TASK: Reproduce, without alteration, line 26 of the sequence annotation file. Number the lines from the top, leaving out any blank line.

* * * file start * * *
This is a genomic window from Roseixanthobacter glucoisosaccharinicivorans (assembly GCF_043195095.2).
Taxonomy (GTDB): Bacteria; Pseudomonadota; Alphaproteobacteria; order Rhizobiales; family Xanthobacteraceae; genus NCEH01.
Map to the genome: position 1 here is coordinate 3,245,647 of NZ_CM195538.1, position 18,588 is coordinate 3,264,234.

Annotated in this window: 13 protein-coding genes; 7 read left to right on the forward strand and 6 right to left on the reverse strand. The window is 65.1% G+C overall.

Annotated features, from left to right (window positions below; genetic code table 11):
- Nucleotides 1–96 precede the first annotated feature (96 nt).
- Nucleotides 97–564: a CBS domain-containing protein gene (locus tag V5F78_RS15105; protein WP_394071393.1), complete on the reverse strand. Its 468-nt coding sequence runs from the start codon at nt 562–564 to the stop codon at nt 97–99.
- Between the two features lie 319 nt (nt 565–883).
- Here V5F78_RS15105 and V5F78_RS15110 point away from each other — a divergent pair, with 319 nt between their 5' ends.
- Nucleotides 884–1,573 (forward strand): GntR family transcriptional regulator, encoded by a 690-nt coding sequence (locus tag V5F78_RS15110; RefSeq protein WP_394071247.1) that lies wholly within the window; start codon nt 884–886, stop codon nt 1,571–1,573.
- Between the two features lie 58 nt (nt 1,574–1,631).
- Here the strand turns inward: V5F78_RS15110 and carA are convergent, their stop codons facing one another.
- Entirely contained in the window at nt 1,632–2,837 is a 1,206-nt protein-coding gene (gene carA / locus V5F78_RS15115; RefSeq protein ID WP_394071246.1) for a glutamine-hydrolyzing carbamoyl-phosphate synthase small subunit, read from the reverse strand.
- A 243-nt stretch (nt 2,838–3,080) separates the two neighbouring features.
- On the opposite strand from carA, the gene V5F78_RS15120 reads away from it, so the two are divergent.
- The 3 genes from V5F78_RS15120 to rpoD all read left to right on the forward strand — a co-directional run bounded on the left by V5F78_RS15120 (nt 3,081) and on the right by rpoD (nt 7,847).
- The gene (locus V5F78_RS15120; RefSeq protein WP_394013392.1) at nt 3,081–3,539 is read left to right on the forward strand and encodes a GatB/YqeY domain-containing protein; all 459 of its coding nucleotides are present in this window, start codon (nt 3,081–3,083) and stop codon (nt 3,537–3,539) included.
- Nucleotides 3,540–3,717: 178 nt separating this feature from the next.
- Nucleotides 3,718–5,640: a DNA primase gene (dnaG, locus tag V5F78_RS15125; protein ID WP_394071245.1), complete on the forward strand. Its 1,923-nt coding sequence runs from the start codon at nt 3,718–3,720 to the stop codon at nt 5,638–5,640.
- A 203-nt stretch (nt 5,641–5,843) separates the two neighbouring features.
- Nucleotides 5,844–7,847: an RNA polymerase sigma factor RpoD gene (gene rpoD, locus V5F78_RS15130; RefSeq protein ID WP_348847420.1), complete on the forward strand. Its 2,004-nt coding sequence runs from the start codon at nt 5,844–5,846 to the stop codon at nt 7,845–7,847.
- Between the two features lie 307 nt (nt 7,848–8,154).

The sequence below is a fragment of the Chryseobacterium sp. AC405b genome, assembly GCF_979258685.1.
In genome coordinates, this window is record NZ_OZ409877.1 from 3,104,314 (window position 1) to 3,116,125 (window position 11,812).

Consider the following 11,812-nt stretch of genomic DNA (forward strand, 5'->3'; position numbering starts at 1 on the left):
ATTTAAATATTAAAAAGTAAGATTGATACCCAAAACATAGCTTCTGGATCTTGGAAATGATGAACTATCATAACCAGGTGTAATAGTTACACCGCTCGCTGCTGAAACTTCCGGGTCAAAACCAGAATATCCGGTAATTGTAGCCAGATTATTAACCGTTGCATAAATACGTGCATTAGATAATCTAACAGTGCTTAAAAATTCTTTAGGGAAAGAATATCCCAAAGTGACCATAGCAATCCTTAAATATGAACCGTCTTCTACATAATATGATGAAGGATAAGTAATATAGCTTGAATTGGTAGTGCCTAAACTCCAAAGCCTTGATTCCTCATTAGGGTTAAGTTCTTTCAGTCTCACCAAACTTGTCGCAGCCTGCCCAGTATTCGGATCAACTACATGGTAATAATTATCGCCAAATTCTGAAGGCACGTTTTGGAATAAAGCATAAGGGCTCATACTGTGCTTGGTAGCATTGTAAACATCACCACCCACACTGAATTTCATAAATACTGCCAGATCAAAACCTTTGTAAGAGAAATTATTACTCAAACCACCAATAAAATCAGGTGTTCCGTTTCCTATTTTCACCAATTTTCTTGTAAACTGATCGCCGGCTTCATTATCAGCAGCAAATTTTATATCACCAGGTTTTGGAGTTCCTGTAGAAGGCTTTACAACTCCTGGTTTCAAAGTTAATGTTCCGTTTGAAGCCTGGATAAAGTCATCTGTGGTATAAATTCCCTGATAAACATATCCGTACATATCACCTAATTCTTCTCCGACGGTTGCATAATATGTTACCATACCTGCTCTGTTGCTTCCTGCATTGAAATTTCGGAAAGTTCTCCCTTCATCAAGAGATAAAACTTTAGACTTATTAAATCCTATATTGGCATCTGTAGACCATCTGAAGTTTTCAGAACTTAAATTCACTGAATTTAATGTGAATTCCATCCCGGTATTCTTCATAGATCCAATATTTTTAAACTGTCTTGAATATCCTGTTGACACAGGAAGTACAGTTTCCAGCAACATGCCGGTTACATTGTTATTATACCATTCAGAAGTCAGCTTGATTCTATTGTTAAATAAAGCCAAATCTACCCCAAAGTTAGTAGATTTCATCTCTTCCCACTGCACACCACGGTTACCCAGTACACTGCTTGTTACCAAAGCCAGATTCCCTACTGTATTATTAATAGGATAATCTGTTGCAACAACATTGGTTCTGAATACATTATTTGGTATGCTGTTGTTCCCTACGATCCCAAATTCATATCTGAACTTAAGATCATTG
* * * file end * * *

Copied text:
ATTTAAATATTAAAAAGTAAGATTGATACCCAAAACATAGCTTCTGGATCTTGGAAATGATGAACTATCATAACCAGGTGTAATAGTTACACCGCTCGCTGCTGAAACTTCCGGGTCAAAACCAGAATATCCGGTAATTGTAGCCAGATTATTAACCGTTGCATAAATACGTGCATTAGATAATCTAACAGTGCTTAAAAATTCTTTAGGGAAAGAATATCCCAAAGTGACCATAGCAATCCTTAAATATGAACCGTCTTCTACATAATATGATGAAGGATAAGTAATATAGCTTGAATTGGTAGTGCCTAAACTCCAAAGCCTTGATTCCTCATTAGGGTTAAGTTCTTTCAGTCTCACCAAACTTGTCGCAGCCTGCCCAGTATTCGGATCAACTACATGGTAATAATTATCGCCAAATTCTGAAGGCACGTTTTGGAATAAAGCATAAGGGCTCATACTGTGCTTGGTAGCATTGTAAACATCACCACCCACACTGAATTTCATAAATACTGCCAGATCAAAACCTTTGTAAGAGAAATTATTACTCAAACCACCAATAAAATCAGGTGTTCCGTTTCCTATTTTCACCAATTTTCTTGTAAACTGATCGCCGGCTTCATTATCAGCAGCAAATTTTATATCACCAGGTTTTGGAGTTCCTGTAGAAGGCTTTACAACTCCTGGTTTCAAAGTTAATGTTCCGTTTGAAGCCTGGATAAAGTCATCTGTGGTATAAATTCCCTGATAAACATATCCGTACATATCACCTAATTCTTCTCCGACGGTTGCATAATATGTTACCATACCTGCTCTGTTGCTTCCTGCATTGAAATTTCGGAAAGTTCTCCCTTCATCAAGAGATAAAACTTTAGACTTATTAAATCCTATATTGGCATCTGTAGACCATCTGAAGTTTTCAGAACTTAAATTCACTGAATTTAATGTGAATTCCATCCCGGTATTCTTCATAGATCCAATATTTTTAAACTGTCTTGAATATCCTGTTGACACAGGAAGTACAGTTTCCAGCAACATGCCGGTTACATTGTTATTATACCATTCAGAAGTCAGCTTGATTCTATTGTTAAATAAAGCCAAATCTACCCCAAAGTTAGTAGATTTCATCTCTTCCCACTGCACACCACGGTTACCCAGTACACTGCTTGTTACCAAAGCCAGATTCCCTACTGTATTATTAATAGGATAATCTGTTGCAACAACATTGGTTCTGAATACATTATTTGGTATGCTGTTGTTCCCTACGATCCCAAATTCATATCTGAACTTAAGATCATTG